The Water Panel is pleased to announce that the July presentation will be a joint presentation with the NSW Coastal, Ocean and Port Engineering Panel titled: Interaction of Catchment and Coastal Processes on Flooding and Inundation. The presentation will be given in two parts by Seth Westra (UNSW) and Dave Callaghan (UQ).
When: Monday 16th July 2012 – NOTE a different date for us.
Time: 5:30 for 6pm
Where: EA Chatswood
Online registration would be appreciated.
A downloadable PDF of this information is available.
Extremes and extremely big storms: how changing physics impacts statistics in coastal engineering.
While often assumed and applied that extreme event magnitudes can be estimated from measurements, hindsight often offers different outcomes far exceeding our expectations. A recent example involving wave height was seen at Niue where previous “measurements” would have underestimated the risk of wave damage to houses on top of a near vertical cliff 22m above MSL. A polar accelerating tropical cyclone in phase with growing waves (i.e., increasing group celerity) was able to keep the cyclonic winds on the growing waves (typical waves generated by cyclonic winds outrun the wind field, a mechanism that limits their growth). This in phase phenomenon lead to an estimated doubling of wave height compared to that expected for the TC intensity involved. While this is a dramatic version where the more common events look very different to the extreme events, other examples are found for storm surge and wave run- up.
The talk will address how to incorporate these different events into statistical modelling by a simple analytical example that qualitatively explains the empirical shapes found in the NSW storm surge measurements. Some generalisation will be suggested to handle more complex scenarios.
Compound extremes: quantifying interactions between catchment flooding and storm tides in the coastal zone.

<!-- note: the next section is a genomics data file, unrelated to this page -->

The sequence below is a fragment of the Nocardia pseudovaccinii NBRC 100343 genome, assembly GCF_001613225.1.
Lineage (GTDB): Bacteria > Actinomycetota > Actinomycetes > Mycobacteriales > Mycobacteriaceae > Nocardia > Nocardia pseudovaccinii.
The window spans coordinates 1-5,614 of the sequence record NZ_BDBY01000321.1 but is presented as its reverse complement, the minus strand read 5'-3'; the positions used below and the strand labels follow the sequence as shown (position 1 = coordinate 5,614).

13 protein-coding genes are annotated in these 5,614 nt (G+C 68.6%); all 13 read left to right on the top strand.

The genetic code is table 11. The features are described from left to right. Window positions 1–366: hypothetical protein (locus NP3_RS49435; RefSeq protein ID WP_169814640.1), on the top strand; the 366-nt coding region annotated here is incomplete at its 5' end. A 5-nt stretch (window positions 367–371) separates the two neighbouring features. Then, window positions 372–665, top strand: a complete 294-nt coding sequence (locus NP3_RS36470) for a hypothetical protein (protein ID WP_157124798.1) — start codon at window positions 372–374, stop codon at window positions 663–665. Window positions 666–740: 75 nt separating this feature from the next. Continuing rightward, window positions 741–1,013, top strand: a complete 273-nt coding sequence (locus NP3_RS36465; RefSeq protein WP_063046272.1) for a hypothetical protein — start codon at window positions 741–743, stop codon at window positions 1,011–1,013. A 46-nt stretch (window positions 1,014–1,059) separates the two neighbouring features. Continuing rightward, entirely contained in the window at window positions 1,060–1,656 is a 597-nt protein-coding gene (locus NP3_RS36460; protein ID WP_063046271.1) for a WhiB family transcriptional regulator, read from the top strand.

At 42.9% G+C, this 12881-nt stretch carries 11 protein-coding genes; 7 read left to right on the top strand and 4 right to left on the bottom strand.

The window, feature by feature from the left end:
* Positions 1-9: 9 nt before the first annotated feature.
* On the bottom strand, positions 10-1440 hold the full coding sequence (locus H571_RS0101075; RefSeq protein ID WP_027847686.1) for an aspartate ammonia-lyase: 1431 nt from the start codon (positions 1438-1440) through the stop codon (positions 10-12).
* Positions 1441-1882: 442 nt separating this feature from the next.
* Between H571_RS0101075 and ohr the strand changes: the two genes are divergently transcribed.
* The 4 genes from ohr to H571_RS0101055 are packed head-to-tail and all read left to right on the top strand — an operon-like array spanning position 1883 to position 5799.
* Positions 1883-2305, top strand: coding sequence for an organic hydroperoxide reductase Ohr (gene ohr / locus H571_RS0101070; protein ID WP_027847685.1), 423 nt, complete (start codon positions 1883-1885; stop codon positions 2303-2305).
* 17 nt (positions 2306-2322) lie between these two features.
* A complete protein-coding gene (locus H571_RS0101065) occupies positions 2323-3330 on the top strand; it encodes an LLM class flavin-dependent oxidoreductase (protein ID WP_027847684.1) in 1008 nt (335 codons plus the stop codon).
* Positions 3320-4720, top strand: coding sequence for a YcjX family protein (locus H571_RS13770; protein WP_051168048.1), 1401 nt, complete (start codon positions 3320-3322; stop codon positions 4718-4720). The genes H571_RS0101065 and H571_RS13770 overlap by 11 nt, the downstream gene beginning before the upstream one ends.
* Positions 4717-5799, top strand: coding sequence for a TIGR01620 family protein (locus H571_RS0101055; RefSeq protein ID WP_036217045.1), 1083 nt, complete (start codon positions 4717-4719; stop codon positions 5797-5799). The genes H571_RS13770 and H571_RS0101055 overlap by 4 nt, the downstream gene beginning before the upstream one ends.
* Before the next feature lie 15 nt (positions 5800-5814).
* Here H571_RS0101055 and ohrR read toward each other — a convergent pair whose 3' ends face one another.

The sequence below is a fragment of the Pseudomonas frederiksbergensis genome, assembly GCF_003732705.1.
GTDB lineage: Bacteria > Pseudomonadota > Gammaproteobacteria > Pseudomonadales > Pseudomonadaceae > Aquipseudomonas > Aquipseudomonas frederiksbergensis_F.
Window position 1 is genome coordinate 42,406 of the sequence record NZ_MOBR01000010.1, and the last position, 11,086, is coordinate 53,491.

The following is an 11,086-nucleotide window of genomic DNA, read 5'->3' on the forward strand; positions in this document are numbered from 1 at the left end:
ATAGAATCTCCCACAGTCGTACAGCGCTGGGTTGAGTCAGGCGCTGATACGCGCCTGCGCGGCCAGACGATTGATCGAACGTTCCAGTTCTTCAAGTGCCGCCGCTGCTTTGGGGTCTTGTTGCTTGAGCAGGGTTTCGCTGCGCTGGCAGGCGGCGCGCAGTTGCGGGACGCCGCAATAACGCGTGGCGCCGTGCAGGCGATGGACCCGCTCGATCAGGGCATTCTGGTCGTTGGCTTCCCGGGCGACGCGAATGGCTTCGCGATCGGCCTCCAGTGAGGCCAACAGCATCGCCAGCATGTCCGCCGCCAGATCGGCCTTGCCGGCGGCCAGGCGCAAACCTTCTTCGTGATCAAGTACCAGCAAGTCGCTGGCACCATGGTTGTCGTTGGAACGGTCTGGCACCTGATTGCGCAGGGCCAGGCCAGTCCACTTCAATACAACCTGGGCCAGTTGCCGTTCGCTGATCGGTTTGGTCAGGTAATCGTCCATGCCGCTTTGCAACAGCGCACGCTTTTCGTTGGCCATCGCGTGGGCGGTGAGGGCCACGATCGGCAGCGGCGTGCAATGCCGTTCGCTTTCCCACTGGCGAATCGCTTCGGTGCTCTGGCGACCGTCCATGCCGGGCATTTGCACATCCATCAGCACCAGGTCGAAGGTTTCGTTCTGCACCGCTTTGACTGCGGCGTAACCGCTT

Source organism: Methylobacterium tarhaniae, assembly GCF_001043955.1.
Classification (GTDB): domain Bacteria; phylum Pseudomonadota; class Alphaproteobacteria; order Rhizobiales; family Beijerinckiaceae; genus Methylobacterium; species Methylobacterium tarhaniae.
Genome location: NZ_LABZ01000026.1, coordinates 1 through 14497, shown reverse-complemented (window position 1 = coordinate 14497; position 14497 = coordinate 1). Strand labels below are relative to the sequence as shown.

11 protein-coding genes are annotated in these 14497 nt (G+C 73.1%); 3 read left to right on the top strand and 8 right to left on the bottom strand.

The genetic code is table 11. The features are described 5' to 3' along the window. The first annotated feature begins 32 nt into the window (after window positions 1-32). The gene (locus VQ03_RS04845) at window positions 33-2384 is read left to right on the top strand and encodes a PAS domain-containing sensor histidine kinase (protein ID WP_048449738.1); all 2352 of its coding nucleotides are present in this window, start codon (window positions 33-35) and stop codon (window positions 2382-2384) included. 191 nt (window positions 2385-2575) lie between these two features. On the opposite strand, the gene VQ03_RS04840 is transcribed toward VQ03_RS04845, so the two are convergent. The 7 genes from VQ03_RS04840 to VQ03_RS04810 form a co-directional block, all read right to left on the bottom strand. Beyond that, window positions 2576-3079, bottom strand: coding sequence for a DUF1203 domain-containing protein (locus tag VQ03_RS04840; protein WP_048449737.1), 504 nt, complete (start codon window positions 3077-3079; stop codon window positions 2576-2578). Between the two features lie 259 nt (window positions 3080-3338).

Climate and weather related events such as flooding, heatwaves, wildfires and cyclones pose significant risks to society. The overall impact of these events is determined by the interaction of many processes acting together, where the manner in which the processes are combined is often just as important as the state (extreme or otherwise) of each of the driving variables.
This presentation will aim to provide an overarching framework to understand such extremes, focusing on the specific case of coastal flooding as an example of a complex system with many interacting variables. The complexity in such systems arises because floods in estuarine and coastal areas can be caused by both catchment runoff as well as storm tides, and thus both are important in evaluating flood risk. Furthermore, storm surge is largely determined by atmospheric pressure and wind anomalies and thus can be triggered by the same meteorological conditions as intense rainfall events. The diversity of possible interactions which cause such climate extremes suggest that new methods for flood estimation are required that better capture these dependencies, in order to develop more accurate and precise estimates of flood risk.
Before joining the University of Queensland, Dave Callaghan held positions within industry including Parsons Brinckerhoff and Lawson and Treloar and research sector including Nederlands Instituut voor Ecologie and the University of Queensland. He is the author of a book section and more than 50 other technical documents with applied and research applications. He is recognised for leading edge research in coastal engineering including statistics of extremes, beach erosion from extreme events, physical and biological interactions of salt marshes and coral reefs, lagoon dynamics and wave propagation.
Seth Westra is a Senior Lecturer at the University of Adelaide, and has over eight years of industry and research experience in fields of flood hydrology and hydroclimatology. Seth’s recent research has focused on better understanding the hydrological extremes of flooding and drought under a variable and changing climate, as well as understanding hydrological events which are caused by multiple forcings.